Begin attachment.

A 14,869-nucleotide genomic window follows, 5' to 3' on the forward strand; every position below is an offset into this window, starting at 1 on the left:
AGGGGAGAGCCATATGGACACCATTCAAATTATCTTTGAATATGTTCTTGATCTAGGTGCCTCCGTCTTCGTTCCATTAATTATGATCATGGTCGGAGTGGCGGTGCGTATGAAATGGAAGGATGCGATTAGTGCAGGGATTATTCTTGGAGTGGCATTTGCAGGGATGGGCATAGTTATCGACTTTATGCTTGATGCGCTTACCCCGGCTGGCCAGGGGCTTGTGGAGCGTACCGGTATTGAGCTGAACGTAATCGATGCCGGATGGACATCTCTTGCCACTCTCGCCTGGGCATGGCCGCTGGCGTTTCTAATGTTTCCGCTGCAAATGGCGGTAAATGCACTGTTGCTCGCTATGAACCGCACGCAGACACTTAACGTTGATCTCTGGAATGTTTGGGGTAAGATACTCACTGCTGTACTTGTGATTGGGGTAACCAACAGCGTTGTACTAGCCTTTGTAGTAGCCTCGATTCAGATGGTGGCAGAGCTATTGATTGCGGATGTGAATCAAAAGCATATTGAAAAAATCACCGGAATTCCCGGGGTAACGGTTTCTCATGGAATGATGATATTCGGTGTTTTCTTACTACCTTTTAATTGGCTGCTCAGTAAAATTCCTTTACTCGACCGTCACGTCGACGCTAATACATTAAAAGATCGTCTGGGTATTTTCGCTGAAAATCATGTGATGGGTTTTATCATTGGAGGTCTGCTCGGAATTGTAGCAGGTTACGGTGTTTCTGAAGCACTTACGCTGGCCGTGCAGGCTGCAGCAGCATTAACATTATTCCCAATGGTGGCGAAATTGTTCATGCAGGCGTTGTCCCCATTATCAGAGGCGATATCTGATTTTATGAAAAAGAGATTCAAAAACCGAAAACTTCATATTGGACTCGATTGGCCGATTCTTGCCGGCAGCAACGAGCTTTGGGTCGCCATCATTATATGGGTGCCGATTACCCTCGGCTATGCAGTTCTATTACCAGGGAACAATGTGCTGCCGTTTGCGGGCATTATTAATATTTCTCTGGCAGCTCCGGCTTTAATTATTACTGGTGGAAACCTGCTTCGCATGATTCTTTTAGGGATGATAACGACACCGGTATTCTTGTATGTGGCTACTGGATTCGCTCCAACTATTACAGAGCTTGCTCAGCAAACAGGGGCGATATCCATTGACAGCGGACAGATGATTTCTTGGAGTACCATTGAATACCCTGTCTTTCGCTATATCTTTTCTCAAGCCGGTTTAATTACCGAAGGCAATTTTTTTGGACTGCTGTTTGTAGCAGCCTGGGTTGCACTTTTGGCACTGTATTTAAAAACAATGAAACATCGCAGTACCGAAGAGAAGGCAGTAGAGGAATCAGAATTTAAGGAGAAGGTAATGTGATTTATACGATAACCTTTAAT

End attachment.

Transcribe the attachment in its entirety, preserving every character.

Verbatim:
A 14,869-nucleotide genomic window follows, 5' to 3' on the forward strand; every position below is an offset into this window, starting at 1 on the left:
AGGGGAGAGCCATATGGACACCATTCAAATTATCTTTGAATATGTTCTTGATCTAGGTGCCTCCGTCTTCGTTCCATTAATTATGATCATGGTCGGAGTGGCGGTGCGTATGAAATGGAAGGATGCGATTAGTGCAGGGATTATTCTTGGAGTGGCATTTGCAGGGATGGGCATAGTTATCGACTTTATGCTTGATGCGCTTACCCCGGCTGGCCAGGGGCTTGTGGAGCGTACCGGTATTGAGCTGAACGTAATCGATGCCGGATGGACATCTCTTGCCACTCTCGCCTGGGCATGGCCGCTGGCGTTTCTAATGTTTCCGCTGCAAATGGCGGTAAATGCACTGTTGCTCGCTATGAACCGCACGCAGACACTTAACGTTGATCTCTGGAATGTTTGGGGTAAGATACTCACTGCTGTACTTGTGATTGGGGTAACCAACAGCGTTGTACTAGCCTTTGTAGTAGCCTCGATTCAGATGGTGGCAGAGCTATTGATTGCGGATGTGAATCAAAAGCATATTGAAAAAATCACCGGAATTCCCGGGGTAACGGTTTCTCATGGAATGATGATATTCGGTGTTTTCTTACTACCTTTTAATTGGCTGCTCAGTAAAATTCCTTTACTCGACCGTCACGTCGACGCTAATACATTAAAAGATCGTCTGGGTATTTTCGCTGAAAATCATGTGATGGGTTTTATCATTGGAGGTCTGCTCGGAATTGTAGCAGGTTACGGTGTTTCTGAAGCACTTACGCTGGCCGTGCAGGCTGCAGCAGCATTAACATTATTCCCAATGGTGGCGAAATTGTTCATGCAGGCGTTGTCCCCATTATCAGAGGCGATATCTGATTTTATGAAAAAGAGATTCAAAAACCGAAAACTTCATATTGGACTCGATTGGCCGATTCTTGCCGGCAGCAACGAGCTTTGGGTCGCCATCATTATATGGGTGCCGATTACCCTCGGCTATGCAGTTCTATTACCAGGGAACAATGTGCTGCCGTTTGCGGGCATTATTAATATTTCTCTGGCAGCTCCGGCTTTAATTATTACTGGTGGAAACCTGCTTCGCATGATTCTTTTAGGGATGATAACGACACCGGTATTCTTGTATGTGGCTACTGGATTCGCTCCAACTATTACAGAGCTTGCTCAGCAAACAGGGGCGATATCCATTGACAGCGGACAGATGATTTCTTGGAGTACCATTGAATACCCTGTCTTTCGCTATATCTTTTCTCAAGCCGGTTTAATTACCGAAGGCAATTTTTTTGGACTGCTGTTTGTAGCAGCCTGGGTTGCACTTTTGGCACTGTATTTAAAAACAATGAAACATCGCAGTACCGAAGAGAAGGCAGTAGAGGAATCAGAATTTAAGGAGAAGGTAATGTGATTTATACGATAACCTTTAAT